8. Lifetime value of a customer: The lifetime-value of a customer is the gross margin a customer makes you over a period of time (No of purchases*Gross margin per purchase) minus the cost of acquiring that customer and cost of retaining that customer. For example: If a customer has a net average order value (net sales) of £20 and they order 5 times in a year their 1-year net sales value is £100. If the gross margin is 50% then their 1-year value is £50. If it costs you £10 to acquire that customer and £5 for each subsequent ‘reactivation’ then your 1 year lifetime value is £20. The lifetime value is often expressed as a multiple of the cost of acquiring a customer, this number is calculated in a range of different ways so if presenting it to other people then it makes sense to be clear on how you have calculated it. Our preferred method of calculation is to look at it on a 1 and 3-year basis. We take the gross margin value (minus the re-activation costs) and then divide it by the CAC. In this case the 1-year LTV/CAC ratio would be 1-year value of £100 (£20 net AOV*5 orders) at a gross margin of 50% = £50 minus the re-activation costs of £20 (£5 per order*4 orders) to get to a net 1-year LTV of £30. This £30 is then divided by the initial CAC of £10 to give you a 3x ratio. As a rule of thumb a 3x LTV-CAC is the minimum target ratio you should be aiming for.
How capital efficient is the business going to be on the route to scale?
9. Inventory Management: Capital efficiency which partly comes from effective inventory management is critical to be monitoring. Digitally native brands have the advantage of having a lot of data, this data can be used to aggressively manage inventory and cash in a way that gives you a competitive advantage over traditional brands. For example, data can be used to predict what demand you are going to have in a given week, if you get very good at this prediction you can order inventory close to ‘on demand’ and reduce inventory write off to close to 0%. Inventory needs to be considered both as the investment needed in inventory to drive sales and the holding cost associated with the inventory. Key metrics include:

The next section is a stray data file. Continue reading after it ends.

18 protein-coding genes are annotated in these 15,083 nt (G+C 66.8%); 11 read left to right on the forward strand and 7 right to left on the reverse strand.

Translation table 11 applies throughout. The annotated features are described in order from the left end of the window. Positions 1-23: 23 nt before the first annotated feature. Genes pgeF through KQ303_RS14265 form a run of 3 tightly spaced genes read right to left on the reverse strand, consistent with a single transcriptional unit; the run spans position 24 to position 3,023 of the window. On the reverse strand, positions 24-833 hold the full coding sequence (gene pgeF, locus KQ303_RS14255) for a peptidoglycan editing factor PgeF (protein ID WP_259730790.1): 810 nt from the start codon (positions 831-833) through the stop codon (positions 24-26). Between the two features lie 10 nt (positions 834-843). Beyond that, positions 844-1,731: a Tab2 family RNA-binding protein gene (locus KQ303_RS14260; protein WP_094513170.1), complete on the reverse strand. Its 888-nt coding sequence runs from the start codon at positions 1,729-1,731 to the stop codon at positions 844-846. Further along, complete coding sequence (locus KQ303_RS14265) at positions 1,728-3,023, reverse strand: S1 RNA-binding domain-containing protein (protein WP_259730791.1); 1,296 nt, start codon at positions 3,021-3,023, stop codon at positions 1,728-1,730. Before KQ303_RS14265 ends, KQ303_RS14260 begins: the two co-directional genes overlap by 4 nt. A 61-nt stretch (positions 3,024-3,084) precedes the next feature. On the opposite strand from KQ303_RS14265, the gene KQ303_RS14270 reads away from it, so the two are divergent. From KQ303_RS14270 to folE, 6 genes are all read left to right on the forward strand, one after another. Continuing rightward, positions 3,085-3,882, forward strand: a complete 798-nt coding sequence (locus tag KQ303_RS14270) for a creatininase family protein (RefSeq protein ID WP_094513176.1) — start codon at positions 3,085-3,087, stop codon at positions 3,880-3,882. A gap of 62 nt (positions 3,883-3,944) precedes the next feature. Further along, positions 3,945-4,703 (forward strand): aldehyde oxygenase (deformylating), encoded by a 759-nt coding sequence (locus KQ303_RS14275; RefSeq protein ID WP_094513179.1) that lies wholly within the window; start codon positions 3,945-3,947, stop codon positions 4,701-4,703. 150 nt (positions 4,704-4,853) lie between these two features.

a. Inventory turnover: This measures how quickly you can sell inventory in a given time period. Calculated by dividing sales by inventory.
b. Inventory write off: This is stock that no longer has a value to a business. For example, in a fresh food business the cost of food that has gone off and can no longer be sold.
c. Holding costs: These are similar to factory overhead above. These are costs such as warehouse space, insurance and other storage related costs that go up as you hold more inventory. It is important to understand what the holding cost per item of inventory is. This is true both in a content business (where you have the computing cost) as well as in a more traditional product business (where you have the cost of storing physical goods)
d. Average days to sell inventory: Knowing how long it typically takes to sell inventory improves your ability to forecast future inventory demands and adjust your customer demand levers if you need to speed up the throughput.
10. Cash Management: Cash is king, knowing what your net cash position is critical. If you are a loss making business tracking months until you cash out or months until you break even is important. Generally an investment process takes no less than 6 months from when you start planning, it is helpful to kick off a fund raise when you have at least 6 months of cash in the bank.
Good luck! If you are building a digitally native brand, in particular a full stack consumer brand with a positive societal impact (social or environmental) please get in touch with as at email@example.com, firstname.lastname@example.org or email@example.com